Quick Takes: Sudden Leave at Southern Illinois, Claremont McKenna and Lafayette Add Aid, Another Cartoon Controversy at U.Va., Payroll Snafu, St. Edward's Expands in France, Quidditch Spring Break, Bancroft Prizes, Rare Look at Morrill Act

March 18, 2008
  • The president of Southern Illinois University, Glenn Poshard, placed the chancellor of the Carbondale campus, Fernando Trevino, on leave Monday, based on "serious concerns" about his performance, the Chicago Tribune reported. Trevino has been in office only since July. No details were available about what led to the leave.
  • Two more colleges have joined the growing number pledging to eliminate loans for low-income students. Claremont McKenna College announced Monday that it would eliminate loans from the aid packages of all current and new students, effective this coming fall. Lafayette College on Monday announced that it would eliminate loans in the packages of students from families with incomes of up to $50,000 and limit to $2,500 a year the loans in aid packages of families with incomes of between $50,000 and $100,000. Lafayette also announced plans to increase the size of its faculty by 35 positions (or about 20 percent) over five years, without increasing the size of the student body.
  • Less than a year after a controversy over publishing a cartoon that appeared to make fun of starving people in Africa, the University of Virginia's student newspaper is again in apology mode. The Cavalier Daily has now removed from its Web site cartoons published last week that depicted the Virgin Mary in a sexual encounter and Jesus doing stand-up comedy while being crucified. Both cartoons were widely criticized. A notice published by the newspaper said that it is "never the intention" of the newspaper "to offend, and we regret having done so." The notice goes on to say that the newspaper is reviewing its cartoon policies.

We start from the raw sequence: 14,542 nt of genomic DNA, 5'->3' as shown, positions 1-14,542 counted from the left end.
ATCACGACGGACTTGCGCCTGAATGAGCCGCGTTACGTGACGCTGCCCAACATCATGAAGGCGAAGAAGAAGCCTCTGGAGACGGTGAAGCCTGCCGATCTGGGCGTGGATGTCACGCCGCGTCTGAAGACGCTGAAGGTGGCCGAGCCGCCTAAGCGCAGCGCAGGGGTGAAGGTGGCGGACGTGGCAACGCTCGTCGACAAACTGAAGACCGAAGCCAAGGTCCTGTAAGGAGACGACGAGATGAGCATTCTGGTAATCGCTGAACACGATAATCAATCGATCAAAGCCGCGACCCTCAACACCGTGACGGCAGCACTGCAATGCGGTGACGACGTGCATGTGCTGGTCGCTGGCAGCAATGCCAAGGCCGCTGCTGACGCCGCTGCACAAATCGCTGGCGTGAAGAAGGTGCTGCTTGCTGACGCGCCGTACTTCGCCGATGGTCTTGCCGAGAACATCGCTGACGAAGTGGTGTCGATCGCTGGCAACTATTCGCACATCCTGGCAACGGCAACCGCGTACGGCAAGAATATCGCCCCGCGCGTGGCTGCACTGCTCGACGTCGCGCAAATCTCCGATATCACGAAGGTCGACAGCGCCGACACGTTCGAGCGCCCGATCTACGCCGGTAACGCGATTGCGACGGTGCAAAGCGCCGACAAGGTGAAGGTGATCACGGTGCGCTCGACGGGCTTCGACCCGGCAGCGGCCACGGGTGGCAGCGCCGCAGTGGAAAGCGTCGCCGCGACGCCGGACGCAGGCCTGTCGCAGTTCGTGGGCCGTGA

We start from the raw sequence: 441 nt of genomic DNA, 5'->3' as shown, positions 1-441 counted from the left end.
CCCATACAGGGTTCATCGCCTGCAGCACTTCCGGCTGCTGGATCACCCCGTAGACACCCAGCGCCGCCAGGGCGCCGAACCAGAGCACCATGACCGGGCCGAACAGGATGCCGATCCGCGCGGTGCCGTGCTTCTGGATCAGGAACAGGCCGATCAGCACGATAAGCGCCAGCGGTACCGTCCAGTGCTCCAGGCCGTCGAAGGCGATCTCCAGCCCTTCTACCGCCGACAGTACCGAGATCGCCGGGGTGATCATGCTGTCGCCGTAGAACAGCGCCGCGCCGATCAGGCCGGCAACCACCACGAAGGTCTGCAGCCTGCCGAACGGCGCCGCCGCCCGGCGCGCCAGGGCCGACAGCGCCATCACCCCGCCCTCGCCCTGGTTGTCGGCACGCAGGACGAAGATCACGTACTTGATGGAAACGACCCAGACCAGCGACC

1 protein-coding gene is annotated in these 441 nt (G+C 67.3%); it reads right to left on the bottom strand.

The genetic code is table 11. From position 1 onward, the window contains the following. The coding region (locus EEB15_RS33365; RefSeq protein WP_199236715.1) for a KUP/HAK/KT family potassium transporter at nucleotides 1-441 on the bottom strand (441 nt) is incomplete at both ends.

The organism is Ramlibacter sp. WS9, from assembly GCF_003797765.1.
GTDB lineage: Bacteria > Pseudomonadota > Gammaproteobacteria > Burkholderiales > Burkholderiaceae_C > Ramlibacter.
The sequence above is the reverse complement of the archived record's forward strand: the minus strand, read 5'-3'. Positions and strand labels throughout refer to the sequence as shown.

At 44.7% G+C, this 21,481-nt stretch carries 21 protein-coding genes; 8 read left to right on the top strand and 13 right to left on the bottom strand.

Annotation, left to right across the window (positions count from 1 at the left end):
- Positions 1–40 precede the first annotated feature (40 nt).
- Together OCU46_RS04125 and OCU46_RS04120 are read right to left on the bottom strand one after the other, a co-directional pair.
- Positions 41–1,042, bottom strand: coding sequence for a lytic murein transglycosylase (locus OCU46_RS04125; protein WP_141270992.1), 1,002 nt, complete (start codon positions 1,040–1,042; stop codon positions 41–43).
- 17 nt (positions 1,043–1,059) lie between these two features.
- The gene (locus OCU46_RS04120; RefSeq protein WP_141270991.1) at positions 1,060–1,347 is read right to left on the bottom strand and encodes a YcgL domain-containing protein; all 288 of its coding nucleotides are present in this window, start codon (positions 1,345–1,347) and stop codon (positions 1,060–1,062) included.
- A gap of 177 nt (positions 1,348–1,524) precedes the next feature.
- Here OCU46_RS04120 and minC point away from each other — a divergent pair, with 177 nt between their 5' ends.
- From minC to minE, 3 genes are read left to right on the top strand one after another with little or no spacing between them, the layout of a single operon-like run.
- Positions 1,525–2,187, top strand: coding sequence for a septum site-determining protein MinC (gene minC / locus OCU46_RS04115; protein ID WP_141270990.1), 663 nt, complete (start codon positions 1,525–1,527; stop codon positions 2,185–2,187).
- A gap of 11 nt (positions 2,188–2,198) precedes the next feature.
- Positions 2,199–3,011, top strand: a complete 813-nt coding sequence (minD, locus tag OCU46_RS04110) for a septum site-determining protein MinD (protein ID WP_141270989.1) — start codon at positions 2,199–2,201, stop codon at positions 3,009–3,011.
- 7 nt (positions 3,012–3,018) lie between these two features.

• Florida A&M University accidentally overpaid 66 employees in January, and they are now being told to give the money back. The Tallahassee Democrat reported that the overpayments ranged from $3.25 to $4,543, and that employees have until April 4 to give back the extra money.
  • At a time that many universities in the United States are starting or considering campuses in the Middle East, St. Edward's University is planning to open a campus in France. St. Edward's is located in Austin and its French outpost will be in Angers, where the university plans a range of certificate and degree programs. The university anticipates enrolling French students, but instruction for credit programs will be in English. For St. Edward's, the new location is a return to the roots of the university, which was founded by French priests from the Congregation of the Holy Cross.
  • Middlebury College is promoting a different kind of March Madness. The 25 students in its Quidditch Club will take a spring break road trip next week to play matches at eight colleges. Because Middlebury students take the game -- inspired by the Harry Potter novels -- more seriously than their counterparts elsewhere, the club is bringing equipment for teams at the other colleges and will offer instruction prior to the matches. One key modification from the game as played in the novels: No flying.
  • Columbia University has announced three 2008 winners of Bancroft Prizes -- one of the top honors for historians. The winners are Allan M. Brandt, the Amalie Moses Kass Professor of the History of Medicine at Harvard University, for The Cigarette Century: The Rise, Fall, and Deadly Persistence of the Product That Defined America (Basic Books); Charles Postel, assistant professor of history at California State University at Sacramento, for The Populist Vision (Oxford University Press); and Peter Silver, assistant professor of history at Princeton University, for Our Savage Neighbors: How Indian Wars Transformed Early America (W.W. Norton).
  • One of the most important documents in the history of American higher education -- the Morrill Act (above right) -- has not been viewed in public since 1979 and has never been seen outside of Washington. But next week, the original law signed by President Lincoln to create the nation's land grant universities will go on display at Iowa State University, as part of a special exhibit on the impact of the act and the 150th anniversary of Iowa State, which was designated as a land grant early in its history.
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